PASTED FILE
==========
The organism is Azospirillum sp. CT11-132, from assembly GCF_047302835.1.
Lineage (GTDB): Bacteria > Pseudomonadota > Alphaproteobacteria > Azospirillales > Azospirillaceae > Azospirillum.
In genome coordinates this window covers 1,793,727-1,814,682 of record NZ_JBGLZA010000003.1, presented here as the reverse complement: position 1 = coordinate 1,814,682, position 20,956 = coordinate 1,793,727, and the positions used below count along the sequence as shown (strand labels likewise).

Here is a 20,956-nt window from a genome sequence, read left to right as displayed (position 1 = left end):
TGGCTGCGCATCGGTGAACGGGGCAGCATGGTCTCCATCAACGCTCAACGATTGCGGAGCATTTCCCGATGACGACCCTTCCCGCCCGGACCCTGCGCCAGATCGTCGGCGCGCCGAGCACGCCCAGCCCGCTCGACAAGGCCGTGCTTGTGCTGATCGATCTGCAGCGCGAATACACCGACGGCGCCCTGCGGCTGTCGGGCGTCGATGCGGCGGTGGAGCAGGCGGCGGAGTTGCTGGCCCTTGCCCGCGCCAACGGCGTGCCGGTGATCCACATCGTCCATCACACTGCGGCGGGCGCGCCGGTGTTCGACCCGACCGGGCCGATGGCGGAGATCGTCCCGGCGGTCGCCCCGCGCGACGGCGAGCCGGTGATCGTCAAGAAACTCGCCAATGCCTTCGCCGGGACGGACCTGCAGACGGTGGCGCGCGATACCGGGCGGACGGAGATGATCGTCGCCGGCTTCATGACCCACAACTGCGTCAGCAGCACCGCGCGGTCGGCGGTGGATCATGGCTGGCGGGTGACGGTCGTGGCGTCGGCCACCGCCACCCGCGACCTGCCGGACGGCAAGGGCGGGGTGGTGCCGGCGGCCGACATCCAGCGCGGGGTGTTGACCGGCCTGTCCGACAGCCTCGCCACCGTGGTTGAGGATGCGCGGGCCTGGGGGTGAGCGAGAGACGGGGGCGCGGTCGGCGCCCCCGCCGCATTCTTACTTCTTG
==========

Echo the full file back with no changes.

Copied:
The organism is Azospirillum sp. CT11-132, from assembly GCF_047302835.1.
Lineage (GTDB): Bacteria > Pseudomonadota > Alphaproteobacteria > Azospirillales > Azospirillaceae > Azospirillum.
In genome coordinates this window covers 1,793,727-1,814,682 of record NZ_JBGLZA010000003.1, presented here as the reverse complement: position 1 = coordinate 1,814,682, position 20,956 = coordinate 1,793,727, and the positions used below count along the sequence as shown (strand labels likewise).

Here is a 20,956-nt window from a genome sequence, read left to right as displayed (position 1 = left end):
TGGCTGCGCATCGGTGAACGGGGCAGCATGGTCTCCATCAACGCTCAACGATTGCGGAGCATTTCCCGATGACGACCCTTCCCGCCCGGACCCTGCGCCAGATCGTCGGCGCGCCGAGCACGCCCAGCCCGCTCGACAAGGCCGTGCTTGTGCTGATCGATCTGCAGCGCGAATACACCGACGGCGCCCTGCGGCTGTCGGGCGTCGATGCGGCGGTGGAGCAGGCGGCGGAGTTGCTGGCCCTTGCCCGCGCCAACGGCGTGCCGGTGATCCACATCGTCCATCACACTGCGGCGGGCGCGCCGGTGTTCGACCCGACCGGGCCGATGGCGGAGATCGTCCCGGCGGTCGCCCCGCGCGACGGCGAGCCGGTGATCGTCAAGAAACTCGCCAATGCCTTCGCCGGGACGGACCTGCAGACGGTGGCGCGCGATACCGGGCGGACGGAGATGATCGTCGCCGGCTTCATGACCCACAACTGCGTCAGCAGCACCGCGCGGTCGGCGGTGGATCATGGCTGGCGGGTGACGGTCGTGGCGTCGGCCACCGCCACCCGCGACCTGCCGGACGGCAAGGGCGGGGTGGTGCCGGCGGCCGACATCCAGCGCGGGGTGTTGACCGGCCTGTCCGACAGCCTCGCCACCGTGGTTGAGGATGCGCGGGCCTGGGGGTGAGCGAGAGACGGGGGCGCGGTCGGCGCCCCCGCCGCATTCTTACTTCTTG